Caring For Purple Leaf Peach Trees – Tips On Growing A Purple Leaf Peach Tree

Many green fruits growing under the spiky, deep red leaves of a purple leaf peach tree
(Image credit: Leigh Ann Speake)

Not all peach trees have the typical green foliage. There are actually peaches with reddish purple leaves that tend to be on the smaller side, thus more easily harvested. These dwarf purple leaf peach trees add pizzazz to any landscape with the added bonus of fruit. If you’re interested in growing a purple leaf peach, read on to find out about purple leaf peach care.

What are Red or Purple Leaf Peach Trees?

There are several peach (Prunus persica) varieties that sport reddish purple leaves. The most common and readily available is ‘Bonfire.’ Bonfire is a dwarf purple leaf peach tree that only grows to about 5 feet in height (1.5 m.) in five years and the same distance across, making it almost more of a shrub than a tree.

This cultivar is hardy in USDA zones 5 through 9 and is tolerant of temperatures down to -10, possibly -20 degrees F. (-23 to -29 C.). These particular peaches with reddish purple leaves are derived from the rootstock of ‘Royal Red Leaf,’ a taller red leaf variety.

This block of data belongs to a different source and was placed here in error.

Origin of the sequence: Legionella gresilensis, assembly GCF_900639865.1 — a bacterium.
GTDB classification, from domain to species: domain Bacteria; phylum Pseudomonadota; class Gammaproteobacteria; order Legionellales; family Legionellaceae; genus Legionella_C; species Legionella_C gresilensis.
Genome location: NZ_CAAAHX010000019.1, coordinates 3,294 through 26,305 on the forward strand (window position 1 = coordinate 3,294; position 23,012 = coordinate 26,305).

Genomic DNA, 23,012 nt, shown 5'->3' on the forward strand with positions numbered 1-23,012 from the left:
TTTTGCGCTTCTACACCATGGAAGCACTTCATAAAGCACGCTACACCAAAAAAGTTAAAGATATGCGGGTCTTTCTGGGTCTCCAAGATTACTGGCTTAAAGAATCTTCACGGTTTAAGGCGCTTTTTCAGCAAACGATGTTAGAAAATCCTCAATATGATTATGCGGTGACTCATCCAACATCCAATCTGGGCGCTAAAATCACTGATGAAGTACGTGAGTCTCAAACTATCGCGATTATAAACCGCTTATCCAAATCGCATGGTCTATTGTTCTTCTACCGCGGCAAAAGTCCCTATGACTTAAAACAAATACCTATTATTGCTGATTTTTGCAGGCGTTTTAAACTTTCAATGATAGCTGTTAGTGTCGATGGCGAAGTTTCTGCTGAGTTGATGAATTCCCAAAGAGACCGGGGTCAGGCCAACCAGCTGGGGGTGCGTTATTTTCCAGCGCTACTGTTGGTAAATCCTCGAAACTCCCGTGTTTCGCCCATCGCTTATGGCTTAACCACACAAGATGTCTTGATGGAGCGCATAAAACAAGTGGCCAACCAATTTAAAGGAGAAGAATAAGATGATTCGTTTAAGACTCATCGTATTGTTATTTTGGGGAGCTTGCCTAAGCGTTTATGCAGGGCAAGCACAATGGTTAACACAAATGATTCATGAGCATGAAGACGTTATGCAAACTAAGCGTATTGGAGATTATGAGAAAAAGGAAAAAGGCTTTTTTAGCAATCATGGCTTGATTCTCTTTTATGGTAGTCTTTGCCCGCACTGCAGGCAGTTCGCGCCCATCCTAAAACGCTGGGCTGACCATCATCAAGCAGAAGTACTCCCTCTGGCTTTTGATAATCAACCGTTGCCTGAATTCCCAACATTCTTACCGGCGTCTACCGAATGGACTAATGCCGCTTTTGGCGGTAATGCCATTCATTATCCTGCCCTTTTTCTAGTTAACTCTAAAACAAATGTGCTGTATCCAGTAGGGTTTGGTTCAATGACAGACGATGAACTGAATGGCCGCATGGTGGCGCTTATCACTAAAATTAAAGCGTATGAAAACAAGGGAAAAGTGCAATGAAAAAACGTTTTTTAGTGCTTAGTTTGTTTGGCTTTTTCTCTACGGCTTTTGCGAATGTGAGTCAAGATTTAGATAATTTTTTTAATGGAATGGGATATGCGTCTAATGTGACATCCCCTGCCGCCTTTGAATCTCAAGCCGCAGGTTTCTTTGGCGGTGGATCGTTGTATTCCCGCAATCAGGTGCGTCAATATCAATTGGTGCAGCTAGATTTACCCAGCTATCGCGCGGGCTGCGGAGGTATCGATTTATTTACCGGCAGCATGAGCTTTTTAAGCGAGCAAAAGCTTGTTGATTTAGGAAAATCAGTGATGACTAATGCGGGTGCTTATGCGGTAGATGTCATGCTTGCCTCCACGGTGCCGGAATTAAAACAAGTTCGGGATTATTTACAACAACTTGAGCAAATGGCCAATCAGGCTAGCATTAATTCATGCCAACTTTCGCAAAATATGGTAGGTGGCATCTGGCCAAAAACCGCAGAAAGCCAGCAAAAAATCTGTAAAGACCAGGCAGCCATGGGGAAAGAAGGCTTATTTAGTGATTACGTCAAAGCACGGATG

As mentioned, the beauty of growing a dwarf purple leaf peach is the easy accessibility of harvest and its hardiness. Unfortunately, by all accounts, the fruit is rather flavorless eaten fresh, but it is edible and can be made into preserves or baked into pies.

Bonfire is also an excellent choice for those with smaller gardens or as a container grown tree. The beautiful lance-shaped leaves of Bonfire retain their color from spring to fall.

Caring for Purple Leaf Peach Trees

Caring for purple-leaf peach trees is the same as for peaches with green foliage. Like all peaches, Bonfire is susceptible to quite a number of insect pests and diseases.

Plant Bonfire peach trees in full sun in nutrient-rich, well-draining soil with a pH of about 6.5 in the spring or fall. Mulch around the tree to help retain moisture and cool roots, taking care to keep the mulch away from the trunk.

Peach trees, in general, are fairly high maintenance requiring watering, pruning, consistent feeding, and spraying for pests and disease. Purple-leaf peach care is much the same, albeit easier to access and treat, prune or harvest due to its smaller height.

Amy Grant

Amy Grant has been gardening for 30 years and writing for 15. A professional chef and caterer, Amy's area of expertise is culinary gardening.